That's why we created a best-selling guide that walks investors-to-be through everything they need to know to get started. And because we're so dedicated to our mission, we've made that available for free.

If you're just starting out (or want to help out someone who is), go to www.fool.com/beginners, drop in your email address, and you'll be able to instantly access the quick-read guide ... for free.

For the listener

Whether it's on the stationary exercise bike or during my daily commute, I spend a lot of time going nowhere. But I've found a way to make that time benefit me.

The Motley Fool offers five podcasts that I refer to as "binge-worthy financial information."

Motley Fool Money features a team of our analysts discussing the week's top business and investing stories, interviews, and an inside look at the stocks on our radar. It's also featured on several dozen radio stations across the country.

The hosts of Motley Fool Answers challenge the conventional wisdom on life's biggest financial issues to reveal what you really need to know to make smart money moves.

David Gardner, co-founder of The Motley Fool, is among the most respected and trusted sources on investing. And he's the host of Rule Breaker Investing, in which he shares his insights into today's most innovative and disruptive companies ... and how to profit from them.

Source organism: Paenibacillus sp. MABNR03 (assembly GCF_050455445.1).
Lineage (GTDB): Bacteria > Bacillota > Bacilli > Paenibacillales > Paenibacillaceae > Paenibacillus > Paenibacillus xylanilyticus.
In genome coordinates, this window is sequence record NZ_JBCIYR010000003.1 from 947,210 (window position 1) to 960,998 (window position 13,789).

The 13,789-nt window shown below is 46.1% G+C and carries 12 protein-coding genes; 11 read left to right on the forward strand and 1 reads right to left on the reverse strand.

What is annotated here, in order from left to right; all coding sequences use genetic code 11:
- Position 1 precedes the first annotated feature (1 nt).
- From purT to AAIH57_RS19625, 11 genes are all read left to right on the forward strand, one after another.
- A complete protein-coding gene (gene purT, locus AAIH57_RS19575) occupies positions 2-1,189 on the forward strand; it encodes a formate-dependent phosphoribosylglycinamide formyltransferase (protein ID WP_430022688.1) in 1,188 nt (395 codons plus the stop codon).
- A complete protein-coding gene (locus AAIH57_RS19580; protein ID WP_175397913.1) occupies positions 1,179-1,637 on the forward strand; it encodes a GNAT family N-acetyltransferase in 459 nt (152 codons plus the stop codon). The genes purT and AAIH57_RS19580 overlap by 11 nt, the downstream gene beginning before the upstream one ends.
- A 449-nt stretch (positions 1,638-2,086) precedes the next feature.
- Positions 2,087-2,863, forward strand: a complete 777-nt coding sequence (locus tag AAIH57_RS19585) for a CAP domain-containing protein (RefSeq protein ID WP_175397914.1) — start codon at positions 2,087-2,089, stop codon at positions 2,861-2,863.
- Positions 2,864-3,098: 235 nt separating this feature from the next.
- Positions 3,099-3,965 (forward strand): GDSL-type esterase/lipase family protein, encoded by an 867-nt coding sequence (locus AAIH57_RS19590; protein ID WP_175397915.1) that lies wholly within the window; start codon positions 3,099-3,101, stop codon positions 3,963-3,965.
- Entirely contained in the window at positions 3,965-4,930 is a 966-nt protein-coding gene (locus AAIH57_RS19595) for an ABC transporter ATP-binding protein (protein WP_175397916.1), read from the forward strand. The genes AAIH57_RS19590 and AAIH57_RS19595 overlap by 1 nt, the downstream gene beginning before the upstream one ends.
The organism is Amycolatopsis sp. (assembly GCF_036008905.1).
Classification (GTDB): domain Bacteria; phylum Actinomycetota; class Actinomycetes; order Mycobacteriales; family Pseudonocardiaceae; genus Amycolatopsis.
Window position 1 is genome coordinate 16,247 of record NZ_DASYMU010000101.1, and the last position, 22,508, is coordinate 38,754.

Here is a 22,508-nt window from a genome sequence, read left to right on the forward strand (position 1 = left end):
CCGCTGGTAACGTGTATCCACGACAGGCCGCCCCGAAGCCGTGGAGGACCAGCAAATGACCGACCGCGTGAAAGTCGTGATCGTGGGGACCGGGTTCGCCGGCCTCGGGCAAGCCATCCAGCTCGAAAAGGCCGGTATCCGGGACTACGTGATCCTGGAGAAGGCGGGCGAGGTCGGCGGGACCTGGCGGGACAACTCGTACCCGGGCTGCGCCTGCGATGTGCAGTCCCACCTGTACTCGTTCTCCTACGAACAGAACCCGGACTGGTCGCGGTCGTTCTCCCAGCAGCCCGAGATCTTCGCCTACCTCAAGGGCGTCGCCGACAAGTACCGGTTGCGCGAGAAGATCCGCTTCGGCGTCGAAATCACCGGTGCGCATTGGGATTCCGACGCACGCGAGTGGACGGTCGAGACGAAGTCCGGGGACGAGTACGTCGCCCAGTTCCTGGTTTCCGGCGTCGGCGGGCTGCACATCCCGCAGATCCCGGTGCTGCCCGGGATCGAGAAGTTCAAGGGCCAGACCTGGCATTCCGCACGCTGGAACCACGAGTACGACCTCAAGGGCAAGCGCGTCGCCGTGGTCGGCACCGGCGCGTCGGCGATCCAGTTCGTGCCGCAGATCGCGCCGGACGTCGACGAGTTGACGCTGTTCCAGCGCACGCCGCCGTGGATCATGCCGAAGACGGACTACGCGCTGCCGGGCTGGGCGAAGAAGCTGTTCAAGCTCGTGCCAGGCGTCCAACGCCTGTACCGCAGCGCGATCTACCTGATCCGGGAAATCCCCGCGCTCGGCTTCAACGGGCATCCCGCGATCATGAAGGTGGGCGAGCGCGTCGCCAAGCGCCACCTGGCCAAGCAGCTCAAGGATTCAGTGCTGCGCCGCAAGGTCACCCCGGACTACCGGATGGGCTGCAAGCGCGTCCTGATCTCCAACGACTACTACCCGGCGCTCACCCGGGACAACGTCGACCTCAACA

Market Foolery is our daily look at stocks in the news, as well as the top business and investing stories.

And Industry Focus offers a deeper dive into a specific industry and the stories making headlines. Healthcare, technology, energy, consumer goods, and other industries take turns in the spotlight.

They're all informative, entertaining, and eminently listenable ... and I don't say that simply because the hosts all sit within a Nerf-gun shot of my desk. Rule Breaker Investing and Answers contain timeless advice, so you might want to go back to the beginning with those. The other three take their cues from the market, so you'll want to listen to the most recent first. All are available at www.fool.com/podcasts.

But wait, there's more

The book and the podcasts – both free ... both awesome – also come with an ongoing benefit. If you download the book, or if you enter your email address in the magical box at the podcasts page, you'll get ongoing market coverage sent straight to your inbox.

Investor Insights is valuable and enjoyable coverage of everything from macroeconomic events to investing strategies to our analyst's travels around the world to find the next big thing. Also free.

Get the book. Listen to a podcast. Sign up for Investor Insights. I'm not saying that any of those things will make you rich ... but Business Insider seems to think so.


Compare Brokers